I stuck with engineering for about a year and a half in college, but if I'm being perfectly honest with myself (and I guess with my parents), the moment I decided to switch majors was right then and there at the Northeast Ohio Science and Engineering Fair, and all I have to show for it are two participation ribbons, a participation medal, and freshly cooked plate of hindsight.
Fourth Place In A Chess Tournament
My grade school was not exactly a bastion of Socratic thought and problem-solving. If I wanted mental stimulation, I could either go to the local public library or light weird things on fire in the woods. One day at school, there was an announcement that the local CYO was going to be starting a chess club, and so me and a friend decided we'd go check it out. Smart people played chess, right?
Well, sort of. A bunch of kids whose parents needed an after-school program to toss them in was who played chess. There were, fortunately, a few levels -- beginners, intermediate, and advanced. After toying around with the beginners and intermediate kids for a few weeks, the guy in charge of the chess program thought he'd move me and my friend up to the advanced level, because the same two kids in advanced chess were getting sick of playing each other over and over again.
Finally, we found out there was going to be a tournament the week before Christmas break. My friend and I were pretty excited about the chance to win a whole bunch of games ...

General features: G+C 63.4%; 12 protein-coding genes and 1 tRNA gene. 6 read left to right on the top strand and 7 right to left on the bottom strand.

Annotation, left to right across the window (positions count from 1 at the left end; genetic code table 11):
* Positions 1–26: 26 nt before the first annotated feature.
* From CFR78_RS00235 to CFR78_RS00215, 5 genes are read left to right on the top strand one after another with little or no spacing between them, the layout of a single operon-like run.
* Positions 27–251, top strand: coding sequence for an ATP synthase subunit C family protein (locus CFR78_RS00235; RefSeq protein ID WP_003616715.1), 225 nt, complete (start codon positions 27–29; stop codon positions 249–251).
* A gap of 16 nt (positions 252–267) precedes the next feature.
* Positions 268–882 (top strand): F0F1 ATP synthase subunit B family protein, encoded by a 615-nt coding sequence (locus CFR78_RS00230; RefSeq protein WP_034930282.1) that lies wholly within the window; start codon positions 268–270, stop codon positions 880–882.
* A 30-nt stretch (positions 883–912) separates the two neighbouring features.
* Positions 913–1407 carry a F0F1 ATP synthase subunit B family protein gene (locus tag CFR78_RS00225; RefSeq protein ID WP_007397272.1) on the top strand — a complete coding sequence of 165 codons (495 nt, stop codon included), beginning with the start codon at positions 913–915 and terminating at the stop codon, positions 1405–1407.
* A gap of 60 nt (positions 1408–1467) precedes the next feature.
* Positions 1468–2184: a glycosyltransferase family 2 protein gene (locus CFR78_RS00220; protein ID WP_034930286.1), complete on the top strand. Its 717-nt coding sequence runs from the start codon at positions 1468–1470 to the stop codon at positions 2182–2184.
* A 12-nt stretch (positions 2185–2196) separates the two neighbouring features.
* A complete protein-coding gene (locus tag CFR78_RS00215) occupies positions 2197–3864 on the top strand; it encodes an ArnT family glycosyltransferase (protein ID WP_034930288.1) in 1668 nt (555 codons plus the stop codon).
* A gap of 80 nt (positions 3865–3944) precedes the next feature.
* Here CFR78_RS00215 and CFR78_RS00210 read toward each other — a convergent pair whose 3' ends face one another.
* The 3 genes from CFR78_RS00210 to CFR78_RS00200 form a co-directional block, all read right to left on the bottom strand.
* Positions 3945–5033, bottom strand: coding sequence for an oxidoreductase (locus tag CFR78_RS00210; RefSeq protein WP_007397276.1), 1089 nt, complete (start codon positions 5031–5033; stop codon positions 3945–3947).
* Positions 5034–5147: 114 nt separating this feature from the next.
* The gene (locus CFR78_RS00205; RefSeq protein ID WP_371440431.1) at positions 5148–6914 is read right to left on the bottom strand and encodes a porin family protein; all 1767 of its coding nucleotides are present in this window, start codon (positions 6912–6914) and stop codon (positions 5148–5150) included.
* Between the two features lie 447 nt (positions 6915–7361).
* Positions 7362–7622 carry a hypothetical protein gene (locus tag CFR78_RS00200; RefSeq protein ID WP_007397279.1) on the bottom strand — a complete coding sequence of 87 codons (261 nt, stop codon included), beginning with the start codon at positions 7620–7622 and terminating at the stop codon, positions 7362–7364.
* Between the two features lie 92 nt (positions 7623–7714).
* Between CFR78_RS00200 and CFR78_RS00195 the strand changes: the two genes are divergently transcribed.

Why I Hate This Trophy:
... until we got there and found out that it was going to be broken down by division.
Remember how there were only four kids in the advanced chess division? Yeah.
Fourth place. If you ignore all the self-loathing and misery, it's kind of funny. Kind of.
I drew my friend in the first round, and he beat me, then the winner of the other two kids. He took first, and I took fourth. On a related note, this piece of crap trophy doesn't even specify that I was in the advanced division. It may as well read "I Played Chess."
This would have been no big deal had it not gotten mentioned on the morning announcements the next day at school. When confronted, we tried to make it sound cool. Hey, we were the first- and fourth-best chess players in the area! That didn't work, so then we tried to downplay it. You know, how it wasn't a big deal guys, just forget about it, we only played a couple games and then left. Then we smoked some tobacco behind the school and, I don't know, just chilled.
Well, some kid suddenly decided he could do math and realized that if we only played a couple games, that meant there weren't that many kids playing chess in the first place. Then we were really losers, and not just because we played chess. We may have taken first and fourth place, but those other kids were right -- we hadn't accomplished a damned thing.
I've used this as my metaphor for life ever since.
At the end of the day, this is what drives me nuts about participation trophies. "Grown-ups" thought they were protecting us from the harsh realities of a winners-and-losers world by giving us "participation trophies," when all they were really doing was saddling us with cheap plastic reminders of what it's like to lose all the goddamned time. My bank account balance is a much better reminder of what a failure I am.
Tell Isaac what a loser he is on Twitter or Instagram. Or say validating things to him. Either works.
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